• ‘the bay’ by ron bacon and sandra morris (stunning words, rhythm, rhyme… and not yoir typical children’s book at all, just talking aboutbthe beauty of the sea without much story).
  • anything john burningham
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Some of my thoughts:

  1. Go to libraries now and just browse the kids’ section with your partner. Check some books out if they look good to you on the display shelves or anything. I did this with my husband and we wound up loving it. It became a little hobby of ours when we were pre-TTC to check out library books and read them aloud to one another and talk about what we liked or didn’t like about them, what values they seemed to aim to transmit and whether those were our values, etc. It actually got us into a lot deeper conversations about HOW we wanted to raise our kids, not just about content but about how we wanted to make our children feel or how we would choose to interact or discipline or what have you. It was fun. It might sound a bit strange and my husband actually isn’t the type of person that I would have thought to enjoy that type of activity with me but he so did. Sometimes I miss it, even, lol. If you’re out of practice using library resources or you never really used them in the first place, don’t be intimidated! Libraries are made to be used and children’s librarians are super friendly and there to help.

  2. Buy a few titles that truly speak to you, either the ones you already have on your list or something that you get from the library (taking this post list with you to the library would actually be a great place to start) but as others have said, don’t feel like you need a lot of books to start your home library. When your child is here, see what your child likes as they grow and if they gravitate to certain titles over and over or ask you to read them again and again and again, consider adding those books to your home collection over time for holidays or as part of your monthly budget.

  3. The most important point is to only read books that you love reading. Because that will make it happen time and again. It is really hard to fit in a readaloud session when you’re not enthusiastic about the books yourself. Trust me… there will occasionally be a book you dread reading. Nobody else will have your exact taste or criteria. I know some moms absolutely love goofy books like Blue Hat, Green Hat or Sheep in a Jeep and have the most fun reading those. I know some moms who really go for the lovey themes like I’ll Love You Forever or Guess How Much I Love You or We Sang You Home. Each of those titles is a great read, a well loved, timeless readaloud. Those just aren’t the ones I gravitate toward personally. I like books that read like poetry or that have stunning illustrations that capture me. Miss Rumphius, Last Stop on Market Street, You Were the First, Du Iz Tak?, and Snowy Day all come to mind. Even though those aren’t exactly baby books, I read those over and over to the littlest of audiences. But it really doesn’t matter what your criteria for a good book are, just that you look for books you truly like. You don’t even have to know why you like it. Just know that you want to read it again. The suggestions in these posts are a great starting off point but it really is just that.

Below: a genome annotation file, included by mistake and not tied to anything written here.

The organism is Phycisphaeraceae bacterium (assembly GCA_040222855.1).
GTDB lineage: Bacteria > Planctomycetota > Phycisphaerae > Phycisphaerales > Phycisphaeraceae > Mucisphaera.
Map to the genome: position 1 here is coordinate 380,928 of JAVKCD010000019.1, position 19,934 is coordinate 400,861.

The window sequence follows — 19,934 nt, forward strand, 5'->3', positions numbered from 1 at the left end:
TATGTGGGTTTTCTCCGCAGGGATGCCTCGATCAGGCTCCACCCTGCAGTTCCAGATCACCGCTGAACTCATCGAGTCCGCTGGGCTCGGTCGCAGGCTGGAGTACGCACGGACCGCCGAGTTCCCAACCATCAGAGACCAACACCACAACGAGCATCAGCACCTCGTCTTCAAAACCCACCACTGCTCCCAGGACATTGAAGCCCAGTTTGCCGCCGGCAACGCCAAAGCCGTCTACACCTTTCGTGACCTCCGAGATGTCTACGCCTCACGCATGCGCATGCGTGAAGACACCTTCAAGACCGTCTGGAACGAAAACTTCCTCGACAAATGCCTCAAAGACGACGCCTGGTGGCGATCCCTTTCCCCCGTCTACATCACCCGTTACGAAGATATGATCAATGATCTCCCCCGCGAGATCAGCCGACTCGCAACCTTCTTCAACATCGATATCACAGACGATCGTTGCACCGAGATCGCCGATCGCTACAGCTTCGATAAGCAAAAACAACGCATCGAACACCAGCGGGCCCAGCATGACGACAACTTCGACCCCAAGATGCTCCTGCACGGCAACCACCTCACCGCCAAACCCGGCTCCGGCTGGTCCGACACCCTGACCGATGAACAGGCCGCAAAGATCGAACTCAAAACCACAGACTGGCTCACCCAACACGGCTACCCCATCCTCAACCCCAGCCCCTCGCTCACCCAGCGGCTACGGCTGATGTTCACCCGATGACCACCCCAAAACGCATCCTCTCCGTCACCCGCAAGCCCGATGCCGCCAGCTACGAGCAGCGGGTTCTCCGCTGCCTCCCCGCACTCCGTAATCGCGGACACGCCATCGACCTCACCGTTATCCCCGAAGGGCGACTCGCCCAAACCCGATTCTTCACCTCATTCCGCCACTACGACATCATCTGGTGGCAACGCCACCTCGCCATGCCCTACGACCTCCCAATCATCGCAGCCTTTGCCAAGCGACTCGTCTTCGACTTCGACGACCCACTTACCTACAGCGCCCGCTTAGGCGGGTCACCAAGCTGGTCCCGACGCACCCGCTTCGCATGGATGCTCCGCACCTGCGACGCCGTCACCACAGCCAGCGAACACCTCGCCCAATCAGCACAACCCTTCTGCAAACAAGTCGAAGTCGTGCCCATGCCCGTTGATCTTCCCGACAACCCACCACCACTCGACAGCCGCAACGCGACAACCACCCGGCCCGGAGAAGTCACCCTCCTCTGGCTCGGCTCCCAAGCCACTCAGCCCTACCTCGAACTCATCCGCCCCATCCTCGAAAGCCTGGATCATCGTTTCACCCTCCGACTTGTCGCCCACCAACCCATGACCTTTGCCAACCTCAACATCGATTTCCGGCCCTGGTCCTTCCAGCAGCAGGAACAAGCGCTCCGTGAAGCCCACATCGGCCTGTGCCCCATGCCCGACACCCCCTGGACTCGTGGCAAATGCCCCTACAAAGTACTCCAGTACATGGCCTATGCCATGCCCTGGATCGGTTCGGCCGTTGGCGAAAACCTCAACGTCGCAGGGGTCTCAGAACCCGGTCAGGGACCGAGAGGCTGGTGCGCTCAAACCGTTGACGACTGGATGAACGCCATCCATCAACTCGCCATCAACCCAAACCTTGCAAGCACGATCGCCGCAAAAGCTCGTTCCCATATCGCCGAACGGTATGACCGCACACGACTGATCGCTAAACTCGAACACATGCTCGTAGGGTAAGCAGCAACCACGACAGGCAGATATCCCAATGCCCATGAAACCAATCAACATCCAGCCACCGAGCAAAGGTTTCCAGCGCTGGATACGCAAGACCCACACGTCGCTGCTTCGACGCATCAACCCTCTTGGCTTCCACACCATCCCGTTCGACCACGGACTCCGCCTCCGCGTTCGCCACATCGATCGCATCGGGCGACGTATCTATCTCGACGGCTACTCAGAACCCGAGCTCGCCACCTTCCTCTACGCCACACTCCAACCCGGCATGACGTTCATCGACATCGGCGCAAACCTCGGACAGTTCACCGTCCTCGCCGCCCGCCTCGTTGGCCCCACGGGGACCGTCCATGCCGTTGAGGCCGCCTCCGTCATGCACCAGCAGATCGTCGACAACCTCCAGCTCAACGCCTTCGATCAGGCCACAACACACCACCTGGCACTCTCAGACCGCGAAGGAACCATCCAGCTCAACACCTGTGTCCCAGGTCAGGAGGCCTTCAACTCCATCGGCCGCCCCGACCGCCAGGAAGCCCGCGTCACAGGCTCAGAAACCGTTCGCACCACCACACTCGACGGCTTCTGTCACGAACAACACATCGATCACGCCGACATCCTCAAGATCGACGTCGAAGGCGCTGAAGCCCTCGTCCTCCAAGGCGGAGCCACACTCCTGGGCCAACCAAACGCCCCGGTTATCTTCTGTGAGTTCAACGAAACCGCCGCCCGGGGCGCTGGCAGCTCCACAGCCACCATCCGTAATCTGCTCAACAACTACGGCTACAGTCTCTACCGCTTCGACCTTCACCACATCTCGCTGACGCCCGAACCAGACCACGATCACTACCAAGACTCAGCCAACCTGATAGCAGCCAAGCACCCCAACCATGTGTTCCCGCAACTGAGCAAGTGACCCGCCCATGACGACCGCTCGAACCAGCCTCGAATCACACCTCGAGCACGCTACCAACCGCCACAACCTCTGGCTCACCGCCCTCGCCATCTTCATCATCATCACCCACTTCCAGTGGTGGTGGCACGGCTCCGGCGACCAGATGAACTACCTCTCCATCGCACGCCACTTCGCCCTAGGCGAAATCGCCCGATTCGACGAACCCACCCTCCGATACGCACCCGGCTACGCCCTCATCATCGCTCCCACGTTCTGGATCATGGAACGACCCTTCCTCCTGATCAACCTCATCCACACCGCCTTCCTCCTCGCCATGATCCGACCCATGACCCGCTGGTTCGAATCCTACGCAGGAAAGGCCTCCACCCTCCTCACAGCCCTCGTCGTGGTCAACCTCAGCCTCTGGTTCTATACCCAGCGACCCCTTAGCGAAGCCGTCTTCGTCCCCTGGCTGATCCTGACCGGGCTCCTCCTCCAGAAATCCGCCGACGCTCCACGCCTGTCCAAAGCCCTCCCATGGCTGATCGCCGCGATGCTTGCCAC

4. Yes… board books are great for their relative indestructibility and because little hands can easily turn the pages, but again, if you don’t want to read it, you won’t fit in reading it with your child nearly as often as if it’s a book you really love. So get board books you love, or just go for library books (library books are made to be used… they are used to damage in the kids’ section) or buy paperback or hardback books anyway and know that you’ll be doing some repairs to the books over the early years (we have yet to actually LOSE a book to the wreckage, but my husband tapes something up almost every day). A lot people love the more “point and see” nature of many board books (and non-board books like the Richard Scarry ones mentioned by many here). I personally never get enthusiastic about these but whether or not they spark joy for YOU, keep in mind that ANY book can be a point-and-see book if you just look at the pictures and point to what you see instead of reading the text and there are many benefits to this type of reading (dialogic). Seems simple, but easy to forget.